In my experience, the food I see most abused when I go to a cookout is chicken. The combination of fatty skin, sweet barbecue sauce, and high heat results in what often looks like chunks of cinder. You can try scraping off that bitter, black coating, but its flavor and aroma—what I call "eau d'ashtray"—flavors the meat.
The secret to great barbecued chicken, one with moist, tender meat and sticky, pleasantly smoky skin, is to lower the heat of the fire and leave the sauce off until the last minutes of cooking. Most of the flavor comes from a spice rub that's been on the bird from the get-go and from the smoke of the fire, both of which fully permeate the meat during the long, slow cooking.
My method (Get the recipe: Classic Barbecued Chicken) may take longer than most recipes for barbecued chicken, but there's less work involved (If it's speed you're after, try this recipe for Fastest Barbecued Chicken, using boneless thighs). Because you're cooking over a low fire, and because the sauce (the real culprit behind cinder-chicken) doesn't go on until late in the game, you don't have to stand vigil, moving chicken pieces around a hot fire and trying in vain to stave off the inevitable flare-ups.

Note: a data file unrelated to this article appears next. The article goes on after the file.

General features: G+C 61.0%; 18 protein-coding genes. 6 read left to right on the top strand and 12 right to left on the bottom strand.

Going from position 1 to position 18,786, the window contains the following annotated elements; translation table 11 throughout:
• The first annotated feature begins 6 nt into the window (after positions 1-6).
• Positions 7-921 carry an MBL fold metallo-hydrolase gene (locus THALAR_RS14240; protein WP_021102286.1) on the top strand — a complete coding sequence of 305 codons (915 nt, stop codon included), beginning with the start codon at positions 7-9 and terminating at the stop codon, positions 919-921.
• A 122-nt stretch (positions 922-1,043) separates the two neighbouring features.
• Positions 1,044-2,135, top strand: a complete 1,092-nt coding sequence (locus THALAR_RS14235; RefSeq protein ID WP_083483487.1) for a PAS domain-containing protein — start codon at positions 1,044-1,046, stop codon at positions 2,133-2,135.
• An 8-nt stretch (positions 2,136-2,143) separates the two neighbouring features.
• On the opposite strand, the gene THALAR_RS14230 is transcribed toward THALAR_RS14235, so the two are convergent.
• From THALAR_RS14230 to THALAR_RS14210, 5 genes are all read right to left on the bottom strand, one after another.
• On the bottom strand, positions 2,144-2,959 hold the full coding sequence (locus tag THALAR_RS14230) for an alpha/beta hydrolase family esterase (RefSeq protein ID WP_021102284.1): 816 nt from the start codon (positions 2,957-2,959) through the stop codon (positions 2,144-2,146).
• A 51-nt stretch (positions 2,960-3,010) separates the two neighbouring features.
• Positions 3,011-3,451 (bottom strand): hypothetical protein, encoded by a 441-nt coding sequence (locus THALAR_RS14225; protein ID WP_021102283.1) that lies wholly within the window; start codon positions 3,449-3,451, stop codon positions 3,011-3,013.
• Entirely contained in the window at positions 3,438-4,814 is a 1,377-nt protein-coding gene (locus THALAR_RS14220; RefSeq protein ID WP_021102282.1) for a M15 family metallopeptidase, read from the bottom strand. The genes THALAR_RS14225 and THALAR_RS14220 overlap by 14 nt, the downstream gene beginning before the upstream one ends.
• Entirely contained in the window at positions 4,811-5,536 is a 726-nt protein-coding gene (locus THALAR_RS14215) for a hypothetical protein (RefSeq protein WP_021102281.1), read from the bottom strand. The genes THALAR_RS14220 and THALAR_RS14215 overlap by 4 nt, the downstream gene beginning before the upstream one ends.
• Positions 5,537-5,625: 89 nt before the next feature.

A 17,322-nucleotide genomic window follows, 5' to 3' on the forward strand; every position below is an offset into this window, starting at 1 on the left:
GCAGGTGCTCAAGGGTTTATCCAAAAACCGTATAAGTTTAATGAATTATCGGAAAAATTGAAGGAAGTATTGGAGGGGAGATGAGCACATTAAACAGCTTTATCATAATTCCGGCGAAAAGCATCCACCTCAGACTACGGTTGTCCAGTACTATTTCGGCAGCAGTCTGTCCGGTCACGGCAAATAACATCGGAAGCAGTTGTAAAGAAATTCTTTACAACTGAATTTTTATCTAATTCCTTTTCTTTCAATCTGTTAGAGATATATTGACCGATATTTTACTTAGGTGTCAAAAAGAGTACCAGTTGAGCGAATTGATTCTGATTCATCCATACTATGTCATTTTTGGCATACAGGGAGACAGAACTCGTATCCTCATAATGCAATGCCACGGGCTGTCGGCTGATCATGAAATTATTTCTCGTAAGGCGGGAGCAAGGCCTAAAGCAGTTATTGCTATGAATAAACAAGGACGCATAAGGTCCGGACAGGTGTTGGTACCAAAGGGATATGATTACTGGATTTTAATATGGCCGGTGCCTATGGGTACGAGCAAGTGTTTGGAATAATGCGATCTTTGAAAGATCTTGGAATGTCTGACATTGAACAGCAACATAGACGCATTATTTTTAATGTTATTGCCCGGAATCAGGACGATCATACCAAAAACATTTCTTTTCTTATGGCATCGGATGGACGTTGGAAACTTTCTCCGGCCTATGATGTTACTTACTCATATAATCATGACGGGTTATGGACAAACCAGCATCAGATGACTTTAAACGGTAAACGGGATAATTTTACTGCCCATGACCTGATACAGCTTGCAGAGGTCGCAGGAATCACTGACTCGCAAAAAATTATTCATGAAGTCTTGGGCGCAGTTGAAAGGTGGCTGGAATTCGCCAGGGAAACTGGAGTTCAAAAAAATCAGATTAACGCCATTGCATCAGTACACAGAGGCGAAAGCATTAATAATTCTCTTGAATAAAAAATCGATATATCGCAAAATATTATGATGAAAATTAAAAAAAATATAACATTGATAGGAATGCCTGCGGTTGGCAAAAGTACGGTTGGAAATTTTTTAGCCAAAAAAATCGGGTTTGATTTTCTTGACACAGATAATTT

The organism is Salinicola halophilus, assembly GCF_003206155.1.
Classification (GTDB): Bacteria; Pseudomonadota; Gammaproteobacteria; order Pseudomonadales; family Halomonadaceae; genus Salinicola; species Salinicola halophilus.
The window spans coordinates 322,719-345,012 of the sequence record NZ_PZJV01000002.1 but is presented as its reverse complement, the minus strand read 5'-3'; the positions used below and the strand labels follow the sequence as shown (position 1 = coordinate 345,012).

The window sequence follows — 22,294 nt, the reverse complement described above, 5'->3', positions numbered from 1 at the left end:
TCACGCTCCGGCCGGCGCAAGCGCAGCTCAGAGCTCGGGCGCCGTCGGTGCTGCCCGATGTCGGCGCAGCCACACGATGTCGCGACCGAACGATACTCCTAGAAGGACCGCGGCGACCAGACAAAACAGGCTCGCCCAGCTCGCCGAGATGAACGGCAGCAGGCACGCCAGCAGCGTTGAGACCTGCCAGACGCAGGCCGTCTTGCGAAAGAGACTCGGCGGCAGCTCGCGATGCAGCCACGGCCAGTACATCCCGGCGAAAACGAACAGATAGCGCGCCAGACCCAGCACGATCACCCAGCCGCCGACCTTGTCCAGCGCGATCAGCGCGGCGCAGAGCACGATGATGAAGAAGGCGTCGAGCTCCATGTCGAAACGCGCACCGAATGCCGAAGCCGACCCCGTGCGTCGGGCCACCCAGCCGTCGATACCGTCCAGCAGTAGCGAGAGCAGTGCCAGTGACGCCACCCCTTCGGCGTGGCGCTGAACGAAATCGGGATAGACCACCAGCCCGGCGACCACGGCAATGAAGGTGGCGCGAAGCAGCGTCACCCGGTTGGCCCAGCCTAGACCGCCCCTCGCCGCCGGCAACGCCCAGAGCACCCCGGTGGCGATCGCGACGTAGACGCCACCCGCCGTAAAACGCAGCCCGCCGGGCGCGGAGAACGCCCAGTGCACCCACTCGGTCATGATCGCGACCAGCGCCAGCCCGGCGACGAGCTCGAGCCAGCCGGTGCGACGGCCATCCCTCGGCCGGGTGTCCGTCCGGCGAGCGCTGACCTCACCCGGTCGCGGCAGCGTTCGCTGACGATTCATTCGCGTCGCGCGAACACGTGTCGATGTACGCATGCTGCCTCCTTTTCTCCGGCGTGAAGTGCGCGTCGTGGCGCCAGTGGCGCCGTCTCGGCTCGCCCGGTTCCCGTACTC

5 Essential Tips for Great BBQ Chicken
Position a pan of water next to the coals. This helps keep the chicken moist as it cooks.
Arrange the chicken (spice-rubbed only, no sauce yet!) anywhere but directly over the fire. The bigger pieces go closer to the flame.
Maintain a temperature between 230º and 250ºF, opening or closing the vents and adding charcoal as needed.
Baste with apple juice after half an hour. Continue to cook the chicken for about 3 hours, basting every 45 minutes.
Wait until the chicken is cooked through before basting with the sauce. Give it a couple of minutes on the fire for the sauce to glaze the meat.